Wall Street denied it and mainstream media refused to publish our trend forecasts of a sinking commercial real estate sector that we made back in March 2020 when the COVID War was heating up. 
With cities locked down, people working from home, and office occupancy rates plummeting, we had forecast that commercial real estate would get hit hard.  
Now, as evidenced, more corporate tenants are trying to shed their New York City offices.
Macy’s and Peloton are trying to escape from leases or sublet their spaces; JP Morgan, whose CEO, James Dimon, has summoned employees back to their corporate digs, has offered 700,000 square feet for sublet in the financial district.
The amount of office space now offered for sublease by tenants exceeds that available from landlords, according to The Wall Street Journal.
The trend seemed to reverse early this summer, but in July several large spaces came onto the subleasing market, pushing space available as sublets to a post-crisis high, the WSJ reported.
Subletting can offset the cost of lease payments on space a company no longer needs; it then can write off the remaining loss on its taxes.
For landlords, though, the strategy puts them in direct, and often losing, competition with their tenants, who typically offer sublease rates below the rental rates a landlord will accept.
The crisis landlords face will worsen over the next three years: 25 million square feet of new or refurbished office space will come on the market during 2022 through 2024, the most in any three-year period since the 1980s, according to Colliers International senior managing director Franklin Wallach.
That new space will directly compete for tenants with the 21 million square feet that corporations are now trying to unload, the WSJ said.
TRENDPOST: As we had noted, some large employers, such as JPMorgan Chase, are ordering workers back to central offices for at least a portion of the workweek. However, those workers will return to city centers in daily numbers too small to support the same broad downtown business ecosystems that depended on commuters.
As a result, downtown businesses will shrink in numbers. Lease prices and real estate values will continue to spiral down until they reach a level businesses and investors will accept.
The smallest commercial landlords, which have fewer reserves than the Bigs, will sell out or go bankrupt; property owners and investors with deep pockets will buy those properties and grow even bigger.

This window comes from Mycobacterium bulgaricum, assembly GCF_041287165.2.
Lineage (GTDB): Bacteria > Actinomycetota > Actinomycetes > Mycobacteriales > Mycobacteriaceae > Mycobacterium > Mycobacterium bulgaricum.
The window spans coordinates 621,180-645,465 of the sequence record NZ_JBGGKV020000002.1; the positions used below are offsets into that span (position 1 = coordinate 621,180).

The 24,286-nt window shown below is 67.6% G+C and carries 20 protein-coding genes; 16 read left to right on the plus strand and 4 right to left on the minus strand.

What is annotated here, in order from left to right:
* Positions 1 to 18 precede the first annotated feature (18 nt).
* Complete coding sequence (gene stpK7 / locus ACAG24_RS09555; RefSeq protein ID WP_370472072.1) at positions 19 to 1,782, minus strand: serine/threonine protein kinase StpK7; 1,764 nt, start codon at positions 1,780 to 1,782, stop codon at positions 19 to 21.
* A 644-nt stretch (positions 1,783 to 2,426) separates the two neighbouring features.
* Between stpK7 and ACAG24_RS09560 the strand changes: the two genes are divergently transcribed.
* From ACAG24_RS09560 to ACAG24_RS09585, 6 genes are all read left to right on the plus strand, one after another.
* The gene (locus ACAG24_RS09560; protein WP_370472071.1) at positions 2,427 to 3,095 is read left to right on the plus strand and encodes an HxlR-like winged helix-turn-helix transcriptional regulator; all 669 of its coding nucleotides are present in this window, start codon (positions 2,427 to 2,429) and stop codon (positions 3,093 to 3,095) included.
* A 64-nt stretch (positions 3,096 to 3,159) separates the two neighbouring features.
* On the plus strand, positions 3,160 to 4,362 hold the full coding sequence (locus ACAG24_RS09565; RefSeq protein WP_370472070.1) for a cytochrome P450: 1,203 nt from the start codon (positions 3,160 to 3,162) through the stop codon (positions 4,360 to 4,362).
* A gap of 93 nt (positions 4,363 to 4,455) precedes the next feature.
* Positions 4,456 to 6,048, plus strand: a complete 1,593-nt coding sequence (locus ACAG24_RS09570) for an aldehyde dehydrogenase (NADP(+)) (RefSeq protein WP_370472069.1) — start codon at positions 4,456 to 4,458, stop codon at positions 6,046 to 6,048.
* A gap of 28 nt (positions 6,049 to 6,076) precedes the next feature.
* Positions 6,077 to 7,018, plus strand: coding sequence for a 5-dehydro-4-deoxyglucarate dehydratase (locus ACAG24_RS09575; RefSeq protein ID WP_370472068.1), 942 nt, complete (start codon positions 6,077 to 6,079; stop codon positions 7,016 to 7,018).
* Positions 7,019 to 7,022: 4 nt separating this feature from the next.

As we noted in our “Real Estate Industry Update,” 13 April 2021, moves to change zoning laws to turn empty commercial buildings into residential ones will not replenish the loss of rental income from commercial tenants and economic loss for retail, restaurant, tourism, and hospitality businesses that thriving commercial cities generated.
At the bottom of this downward spiral: city treasuries, which depend heavily on property taxes for revenue. (Property taxes account for more than 40 percent of New York City’s annual budget.) Less revenue means fewer services, leading to a reduced quality of life, persuading even more people to move away, reducing property tax revenue.
TREND FORECAST: As we said in last week’s article “STATE STREET QUITS TWO MANHATTAN OFFICES,” we see nothing that brightens the grim outlook for commercial real estate in major urban centers, especially in the Northeast or West Coast. 
We have published numerous articles and trend forecasts regarding the commercial real estate sector and their implications including the plight of commercial real estate landlords, as well as city coffers, in “WORK FROM HOME = CITY REAL ESTATE DOWN” in our 20 October 2020 issue.
Also, we have documented the plight as it has worsened (“OFFICE WORKERS’ SLOW RETURN ENDANGERS LANDLORDS, CITY FINANCES,” 9 March 2021). That portends an equally bleak future for the shops, bars, restaurants, salons, and other businesses that form the economic ecosystems that depend on commuters.
TRENDPOST: Not every company is forsaking Manhattan. 
Private equity firm Tiger Global is negotiating more space for its 50,000-square-foot headquarters on 57th Street. Stone Ridge Asset Management just picked up 100,000 square feet on four floors at One Vanderbilt; investment company Citadel has pledged to take 300,000 square feet at 425 Park Ave., now being developed, and may add space at another office tower in town.
However, these are exceptions: hedge funds and private equity firms have profited enormously over the past 18 months and are in the high-risk business. And in reality, the spaces they lease will be specks amid the roughly 40 million feet of space looking for tenants over the next three years.
As we have forecast, cities with commuter-based economies, such as New York and San Francisco, will face major property-tax losses as office buildings lose value. Those cities will be forced to slash services, reinvent their revenue streams, or, most likely, both.

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